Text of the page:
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Sex Work in NSW; Facts, Myths and Misinformation

Section 4 – Facts, Myths and Misinformation

The Terms of Reference for this inquiry demonstrate that the NSW Government is operating under a number of false assumptions and fundamental misunderstandings about sex work, how brothels, and the sex industry operates, and what is necessary to develop effective sex industry regulation.

Decriminalisation has worked.

Decriminalisation has proven to be a successful regulatory model in NSW if you consider: the excellent health outcomes, the low cost of this model, high levels of compliance compared to other models, reduction of police corruption, and improved occupational health and safety for sex workers.

However, some councils have struggled to effectively do their role of regulating zoning and amenity impact in their areas. Some councillors have refused development applications fearful of losing votes if they are seen to approve a brothel in the local area and others have failed to allow for sex industry businesses to operate within their planning guidelines. Most either do not allow sex workers to work from home or still require individual sex workers working from home to apply for a development application. This failure to effectively do their role in implementing decriminalisation has led to multiple problems that could be addressed if councils were to follow the intention of the legislation and not discriminate against the sex industry.

Some facts:

- Providing safe working environments for sex workers is an essential factor of a successful regulatory model.

- Brothels which are non-compliant with council requirements are not ‘illegal’, and describing brothels as illegal is inflammatory and incorrect.

- Sex industry businesses are not different to other business and there is no basis for the assumption that special laws and regulations are required to manage non-compliant brothels differently to other non-compliant businesses.

- Councils already have significant brothel closure powers to address non-compliant brothels.

- The failure of councils to consider Development Applications from sex industry businesses on the basis of planning and amenity impact (the impact on other businesses or residents) has meant many development applications not approved by council are then considered by the Land and Environment Court and found to have met the requirements for approval. This process is unnecessarily costly for both businesses and councils.

- Even though the Land and Environment Court has confirmed that offensiveness and morality are not relevant planning considerations,6 brothels continue to be ‘perceived as outlaws’ and ‘regarded as inherently awful, disorderly, and hence warranting and requiring exclusion from the community by councils.’7

- There are minimal to nil amenity impacts of sex industry businesses, and this has been demonstrated in NSW, through experience and research. Research from 2008 demonstrates that after 13 years of decriminalisation in NSW, only one brothel owner had been ordered to cease operation due to amenity impacts, and there had been no complaints relating to amenity impacts for private sex work.8

- The key issue that councils appear to have with decriminalisation is that they must actually demonstrate some kind of proof or produce evidence of a premises being used as a brothel before they are able to cut off utilities and close down businesses. This is an important protection to reduce corruption.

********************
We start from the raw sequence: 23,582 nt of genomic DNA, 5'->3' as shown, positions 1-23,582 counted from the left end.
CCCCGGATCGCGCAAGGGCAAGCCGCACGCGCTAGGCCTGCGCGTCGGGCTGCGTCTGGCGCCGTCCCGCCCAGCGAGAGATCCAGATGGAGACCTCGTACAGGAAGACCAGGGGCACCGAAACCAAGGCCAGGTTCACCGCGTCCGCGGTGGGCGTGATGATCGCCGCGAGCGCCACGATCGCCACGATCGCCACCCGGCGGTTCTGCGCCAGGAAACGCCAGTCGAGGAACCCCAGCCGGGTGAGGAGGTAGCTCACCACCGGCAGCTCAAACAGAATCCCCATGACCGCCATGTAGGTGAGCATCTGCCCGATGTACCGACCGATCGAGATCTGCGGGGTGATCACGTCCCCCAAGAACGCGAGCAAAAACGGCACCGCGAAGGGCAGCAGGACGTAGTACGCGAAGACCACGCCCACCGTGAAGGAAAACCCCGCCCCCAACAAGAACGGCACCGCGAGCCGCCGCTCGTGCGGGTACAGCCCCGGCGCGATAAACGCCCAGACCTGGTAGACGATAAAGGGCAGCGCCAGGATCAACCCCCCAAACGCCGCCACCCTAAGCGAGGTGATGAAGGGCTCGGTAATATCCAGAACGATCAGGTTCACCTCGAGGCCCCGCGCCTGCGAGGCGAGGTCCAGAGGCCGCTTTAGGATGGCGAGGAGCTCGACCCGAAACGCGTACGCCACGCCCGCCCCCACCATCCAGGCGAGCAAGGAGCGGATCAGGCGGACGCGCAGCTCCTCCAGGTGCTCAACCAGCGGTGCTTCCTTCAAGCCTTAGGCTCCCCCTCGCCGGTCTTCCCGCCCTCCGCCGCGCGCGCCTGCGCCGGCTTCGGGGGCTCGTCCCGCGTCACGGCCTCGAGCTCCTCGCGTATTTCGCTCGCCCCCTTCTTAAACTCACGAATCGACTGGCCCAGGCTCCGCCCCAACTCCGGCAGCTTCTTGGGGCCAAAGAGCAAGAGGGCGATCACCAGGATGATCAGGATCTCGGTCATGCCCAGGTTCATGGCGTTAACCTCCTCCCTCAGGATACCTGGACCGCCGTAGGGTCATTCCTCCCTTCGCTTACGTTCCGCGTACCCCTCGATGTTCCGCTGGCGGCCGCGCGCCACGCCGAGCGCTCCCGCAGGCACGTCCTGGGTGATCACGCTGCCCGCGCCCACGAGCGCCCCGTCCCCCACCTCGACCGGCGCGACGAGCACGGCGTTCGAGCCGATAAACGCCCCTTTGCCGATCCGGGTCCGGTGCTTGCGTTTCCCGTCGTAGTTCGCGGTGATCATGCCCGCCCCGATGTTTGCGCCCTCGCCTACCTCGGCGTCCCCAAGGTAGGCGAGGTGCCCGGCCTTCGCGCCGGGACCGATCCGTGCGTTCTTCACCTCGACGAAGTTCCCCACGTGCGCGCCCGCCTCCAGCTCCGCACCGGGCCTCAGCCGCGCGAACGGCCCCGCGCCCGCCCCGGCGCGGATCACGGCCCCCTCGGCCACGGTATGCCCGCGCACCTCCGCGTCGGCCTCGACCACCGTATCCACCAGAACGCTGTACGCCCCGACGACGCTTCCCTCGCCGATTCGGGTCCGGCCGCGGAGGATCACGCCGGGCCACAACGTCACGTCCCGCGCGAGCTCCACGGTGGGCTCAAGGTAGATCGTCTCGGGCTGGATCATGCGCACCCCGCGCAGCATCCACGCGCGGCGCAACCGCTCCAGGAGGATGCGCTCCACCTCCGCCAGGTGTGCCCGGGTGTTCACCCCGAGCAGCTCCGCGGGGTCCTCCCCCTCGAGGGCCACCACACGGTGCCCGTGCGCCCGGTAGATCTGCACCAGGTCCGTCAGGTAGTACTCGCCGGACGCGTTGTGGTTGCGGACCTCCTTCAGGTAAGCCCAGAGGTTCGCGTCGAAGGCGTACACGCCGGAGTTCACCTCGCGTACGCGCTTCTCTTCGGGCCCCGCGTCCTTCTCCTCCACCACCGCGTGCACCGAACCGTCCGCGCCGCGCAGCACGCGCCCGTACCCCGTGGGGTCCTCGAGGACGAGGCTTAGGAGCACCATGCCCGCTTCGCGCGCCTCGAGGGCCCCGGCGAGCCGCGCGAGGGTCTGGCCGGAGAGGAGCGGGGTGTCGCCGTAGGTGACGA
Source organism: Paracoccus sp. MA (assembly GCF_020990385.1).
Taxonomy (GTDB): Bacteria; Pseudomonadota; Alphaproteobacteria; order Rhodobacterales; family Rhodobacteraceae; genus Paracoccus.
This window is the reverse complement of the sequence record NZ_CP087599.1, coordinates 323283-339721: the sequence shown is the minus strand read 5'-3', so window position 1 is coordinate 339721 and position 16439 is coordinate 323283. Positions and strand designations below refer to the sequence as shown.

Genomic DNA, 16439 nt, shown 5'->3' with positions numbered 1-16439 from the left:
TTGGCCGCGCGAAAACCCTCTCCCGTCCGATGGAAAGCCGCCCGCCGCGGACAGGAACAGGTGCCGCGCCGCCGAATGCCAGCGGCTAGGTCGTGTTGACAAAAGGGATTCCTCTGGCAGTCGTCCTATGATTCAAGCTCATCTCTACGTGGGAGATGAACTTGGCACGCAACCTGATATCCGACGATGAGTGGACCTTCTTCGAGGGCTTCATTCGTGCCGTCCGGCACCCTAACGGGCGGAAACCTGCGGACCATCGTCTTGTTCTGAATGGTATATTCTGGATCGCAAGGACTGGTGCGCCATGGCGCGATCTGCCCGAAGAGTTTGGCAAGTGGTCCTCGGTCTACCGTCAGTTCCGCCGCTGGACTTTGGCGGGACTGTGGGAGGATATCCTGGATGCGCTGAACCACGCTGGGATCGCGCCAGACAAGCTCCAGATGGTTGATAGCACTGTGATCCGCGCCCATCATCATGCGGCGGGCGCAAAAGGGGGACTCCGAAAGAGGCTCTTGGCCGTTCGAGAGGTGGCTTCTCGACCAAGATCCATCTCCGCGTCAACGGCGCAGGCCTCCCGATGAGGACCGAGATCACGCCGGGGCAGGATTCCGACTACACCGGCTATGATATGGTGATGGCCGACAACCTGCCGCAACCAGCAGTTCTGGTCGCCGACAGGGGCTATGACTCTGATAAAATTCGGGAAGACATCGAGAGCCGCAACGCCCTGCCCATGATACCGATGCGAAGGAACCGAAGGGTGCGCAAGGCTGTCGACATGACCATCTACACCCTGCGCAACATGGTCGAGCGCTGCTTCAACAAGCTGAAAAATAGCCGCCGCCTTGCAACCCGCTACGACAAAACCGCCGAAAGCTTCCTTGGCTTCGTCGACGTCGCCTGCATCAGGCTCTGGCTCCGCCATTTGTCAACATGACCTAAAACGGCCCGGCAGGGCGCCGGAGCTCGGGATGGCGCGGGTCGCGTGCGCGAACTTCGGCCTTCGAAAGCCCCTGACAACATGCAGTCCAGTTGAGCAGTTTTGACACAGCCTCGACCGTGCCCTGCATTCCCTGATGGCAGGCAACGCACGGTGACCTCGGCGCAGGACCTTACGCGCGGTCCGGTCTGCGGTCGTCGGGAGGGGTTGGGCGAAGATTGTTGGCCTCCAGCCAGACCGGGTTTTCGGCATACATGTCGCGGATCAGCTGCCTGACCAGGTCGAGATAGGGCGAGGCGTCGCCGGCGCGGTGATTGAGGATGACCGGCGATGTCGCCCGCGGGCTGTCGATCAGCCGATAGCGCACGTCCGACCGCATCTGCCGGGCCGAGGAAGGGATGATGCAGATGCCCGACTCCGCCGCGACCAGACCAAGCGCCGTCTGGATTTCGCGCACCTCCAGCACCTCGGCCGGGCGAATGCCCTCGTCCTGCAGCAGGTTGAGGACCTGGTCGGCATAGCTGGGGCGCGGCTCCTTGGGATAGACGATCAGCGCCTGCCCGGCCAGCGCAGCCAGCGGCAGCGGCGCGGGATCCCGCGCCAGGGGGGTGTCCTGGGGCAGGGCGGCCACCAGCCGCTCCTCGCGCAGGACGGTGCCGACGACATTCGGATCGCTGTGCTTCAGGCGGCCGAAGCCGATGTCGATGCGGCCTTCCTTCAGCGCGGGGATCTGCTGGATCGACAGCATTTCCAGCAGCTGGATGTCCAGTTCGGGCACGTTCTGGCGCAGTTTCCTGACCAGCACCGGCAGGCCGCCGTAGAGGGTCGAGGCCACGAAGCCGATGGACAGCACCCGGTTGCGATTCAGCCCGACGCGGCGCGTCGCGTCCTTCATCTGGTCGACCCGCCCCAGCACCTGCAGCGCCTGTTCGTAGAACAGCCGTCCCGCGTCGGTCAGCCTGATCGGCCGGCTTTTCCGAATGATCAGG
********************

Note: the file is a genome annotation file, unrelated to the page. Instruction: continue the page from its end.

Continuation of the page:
- Decriminalisation removes police as the regulators of the sex industry. Licensing models re-introduce police as the regulators on the non-compliant sector, and police corruption was one of the main reasons NSW was decriminalised.

- Licensing models promote the development of a two-tiered industry whereby many are excluded from operating legally – often because meeting the requirements of licensing is excessive or unreasonable9

- Despite the significant financial resources invested into identifying trafficking in Australia, consistently low government statistics show that the media-estimated incidence of trafficking in Australia is inflated.

6 Liu, Lonza and Beauty Holdings Pty Limited v Fairfield City Council (1996).

7 Penny Crofts, ‘Brothels: Outlaws or Citizens?’ (2010) International Journal of Law in context, 6:2, 151.

8 Scarlet Alliance and Nothing About Us Without Us, Submission to Shadow Attorney General Chris Hatcher on Sex Industry Regulation in NSW, September 2010, 10.

9 Christine Harcourt et al., ‘Sex Work and the Law’, Sexual Heath 2(3) 121–8 at 125.

Section 5 – Suggestions you can give to people who support sex workers

1.     Access the Terms of Reference

This inquiry is loaded, and the committee is stacked conservatively. You can access the terms at  http://www.parliament.nsw.gov.au/regulationofbrothels

2.     Write a Submission as Part of the Community Consultation Process

Submissions do not have to be long and are an important way to let the Committee know you do not support changes to the regulation of brothels in NSW.

Send submissions by post or submit online.

Post:

The Committee Manager
Select Committee on the Regulation of Brothels Parliament House, Macquarie St
Sydney NSW 2000

Online:  http://www.parliament.nsw.gov.au/regulationofbrothels

  1. Write a letter to your local member or local politician – you can find them online  http://www.parliament.nsw.gov.au/prod/parlment/members.nsf/V3ListCurrentLAMembers?Open&vwCurr=  CurrLAByElectorate

If you are in the following electorates, your local member is on the Committee: Ku-ring-gai, Oxley, Gosford, Miranda, Summer Hill, Sydney, and Holsworthy. Local members should represent their electorate, and as a member of their electorate they should meet with you.

4.     Spread the Word Around –

Let other sex workers and supporters know about the inquiry and why it’s important that we have our voices heard.